Although a lot of rock stars act as if anything might happen in concert, that sadly isn't often the case in the age of a million lighting cues and programmed backing tracks.
So it was exciting to see the notion of spontaneity alive and well in a generous, skillfully executed and often unscripted 2 hour and 15 minute performance by Elvis Costello and the Imposters on Monday at King Center for the Performing Arts in Melbourne.
It's called the Revolver Tour, a nod to the return of the spectacular, spinning songbook shtick that Costello first employed in the late 1980s. The set list was formulated by spins of a brightly colored roulette wheel that dominated a stage decorated in a mix of vaudevillian and lounge styles, as well as a go-go dancer cage.
As master of ceremonies, Costello was a charming combination of game-show host and circus ringmaster. He invited audience members on stage to spin the wheel, then take a seat next to him with a cocktail — or dance in that cage — as he and the band performed.
In the early going, he pointed his walking stick at the crowd, announcing that the cane was equipped with a compass that "sets the true course for a thrill ride to ecstasy."
Before the first audience member took her spin, Costello jokingly warned that "these people's enjoyment of the next five minutes is entirely in your hands."
Well, not exactly.
Even with all the flashy gimmicks, Costello and the Imposters were the force behind this show. The band showed impressive range, with keyboardist Steve Nieve, bassist Davey Faragher and drummer Pete Thomas demonstrating the elasticity to shift from clanging rockers such as "Mystery Dance" to evocative, whisper-soft ballads such as "Almost Blue."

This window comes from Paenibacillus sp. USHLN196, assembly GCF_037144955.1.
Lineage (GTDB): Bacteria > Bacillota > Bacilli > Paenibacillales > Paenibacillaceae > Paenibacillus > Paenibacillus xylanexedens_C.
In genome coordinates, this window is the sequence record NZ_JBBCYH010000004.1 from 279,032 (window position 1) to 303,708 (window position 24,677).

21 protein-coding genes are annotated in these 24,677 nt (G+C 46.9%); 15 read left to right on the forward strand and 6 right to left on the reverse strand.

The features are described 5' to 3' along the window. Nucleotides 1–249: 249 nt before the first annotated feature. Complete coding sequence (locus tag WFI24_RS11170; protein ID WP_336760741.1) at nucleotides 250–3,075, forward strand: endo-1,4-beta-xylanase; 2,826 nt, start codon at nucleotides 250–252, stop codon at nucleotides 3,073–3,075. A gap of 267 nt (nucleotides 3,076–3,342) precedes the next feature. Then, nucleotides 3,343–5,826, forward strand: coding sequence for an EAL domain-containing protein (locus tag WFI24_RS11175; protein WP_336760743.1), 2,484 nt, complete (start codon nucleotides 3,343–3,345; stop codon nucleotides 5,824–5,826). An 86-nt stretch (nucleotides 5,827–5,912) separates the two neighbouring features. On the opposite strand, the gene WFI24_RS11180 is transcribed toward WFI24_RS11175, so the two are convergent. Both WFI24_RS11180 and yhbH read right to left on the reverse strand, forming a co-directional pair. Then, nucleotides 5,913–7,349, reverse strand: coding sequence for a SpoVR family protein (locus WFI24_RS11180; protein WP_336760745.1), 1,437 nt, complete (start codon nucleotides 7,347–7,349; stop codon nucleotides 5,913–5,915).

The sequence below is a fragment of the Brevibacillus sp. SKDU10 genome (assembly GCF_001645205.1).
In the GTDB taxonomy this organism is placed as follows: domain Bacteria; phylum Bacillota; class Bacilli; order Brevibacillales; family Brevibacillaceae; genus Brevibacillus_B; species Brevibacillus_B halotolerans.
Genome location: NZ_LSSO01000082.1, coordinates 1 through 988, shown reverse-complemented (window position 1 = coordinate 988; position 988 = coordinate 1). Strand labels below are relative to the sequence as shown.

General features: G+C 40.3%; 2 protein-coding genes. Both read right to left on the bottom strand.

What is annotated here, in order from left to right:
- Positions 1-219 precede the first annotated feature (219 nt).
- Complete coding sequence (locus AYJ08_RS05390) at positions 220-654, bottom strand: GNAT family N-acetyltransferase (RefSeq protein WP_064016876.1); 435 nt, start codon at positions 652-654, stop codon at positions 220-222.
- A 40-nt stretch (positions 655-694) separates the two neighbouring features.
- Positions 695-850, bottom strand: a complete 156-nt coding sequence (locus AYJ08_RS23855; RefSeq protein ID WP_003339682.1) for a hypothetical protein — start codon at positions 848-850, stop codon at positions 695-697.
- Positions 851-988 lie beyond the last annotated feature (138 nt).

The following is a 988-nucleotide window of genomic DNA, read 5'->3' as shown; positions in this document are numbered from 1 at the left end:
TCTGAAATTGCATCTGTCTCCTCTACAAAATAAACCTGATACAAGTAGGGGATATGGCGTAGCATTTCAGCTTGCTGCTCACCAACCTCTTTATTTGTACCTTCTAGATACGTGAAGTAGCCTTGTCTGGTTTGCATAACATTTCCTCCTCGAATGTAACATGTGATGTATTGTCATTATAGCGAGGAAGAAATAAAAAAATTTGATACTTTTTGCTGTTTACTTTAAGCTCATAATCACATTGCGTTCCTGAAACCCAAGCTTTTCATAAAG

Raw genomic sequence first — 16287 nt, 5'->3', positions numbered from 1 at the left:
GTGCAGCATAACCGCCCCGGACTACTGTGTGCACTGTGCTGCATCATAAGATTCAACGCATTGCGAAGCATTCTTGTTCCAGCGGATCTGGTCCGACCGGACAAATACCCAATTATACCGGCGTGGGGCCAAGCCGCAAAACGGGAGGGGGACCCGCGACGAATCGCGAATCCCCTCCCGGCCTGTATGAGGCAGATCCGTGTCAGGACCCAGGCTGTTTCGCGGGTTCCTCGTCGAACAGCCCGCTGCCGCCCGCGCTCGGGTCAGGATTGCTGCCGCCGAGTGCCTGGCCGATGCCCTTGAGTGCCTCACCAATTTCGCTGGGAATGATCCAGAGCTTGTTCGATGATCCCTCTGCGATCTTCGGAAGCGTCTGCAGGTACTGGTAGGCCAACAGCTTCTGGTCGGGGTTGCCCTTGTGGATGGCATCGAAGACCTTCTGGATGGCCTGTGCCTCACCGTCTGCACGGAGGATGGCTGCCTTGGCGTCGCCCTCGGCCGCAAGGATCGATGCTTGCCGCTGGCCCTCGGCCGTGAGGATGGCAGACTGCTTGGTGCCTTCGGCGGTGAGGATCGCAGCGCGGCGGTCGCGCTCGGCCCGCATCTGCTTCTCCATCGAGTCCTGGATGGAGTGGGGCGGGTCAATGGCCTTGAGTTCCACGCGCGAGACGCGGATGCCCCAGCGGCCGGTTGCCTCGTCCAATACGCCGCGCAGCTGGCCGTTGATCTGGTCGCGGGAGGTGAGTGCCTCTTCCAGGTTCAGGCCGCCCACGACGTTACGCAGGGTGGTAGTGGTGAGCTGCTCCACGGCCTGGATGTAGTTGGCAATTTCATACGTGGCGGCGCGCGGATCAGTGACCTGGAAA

The latter surfaced in a trio of songs that the band hitched to one of the wild-card slots on the big wheel. "I Can Sing a Rainbow," an umbrella category for Costello songs that mention colors, also allowed the band to tear into "(The Angels Wanna Wear My) Red Shoes."
When the wheel landed on another wild-card, "Allen Toussaint," Costello responded with the Big Easy legend's "Nearer to You." That soulful ballad took Costello into his expressive falsetto — and to the balcony, where he snagged yet more folks to spin for the next song.
Again and again, the blind luck of the wheel yielded terrific surprises.
"So Like Candy," a Costello songwriting collaboration with Paul McCartney, melded seductive verses with an irresistibly melodic chorus. That song segued into a simmering, show-stopping interpretation of the Animals' "Don't Let Me Be Misunderstood."
Costello inevitably found his way to favorites such as "Watching the Detectives" and "Alison," although he had to offer a cheating nudge to the wheel when it landed one slot away from the latter. He also embraced his inner-troubadour in a hushed trio of acoustic songs that preceded the band's rocking finale.
"You better help me," he told the crowd at one point. "I can't do it myself!"
It's a deal. Costello and his spinning wheel are a winning combination.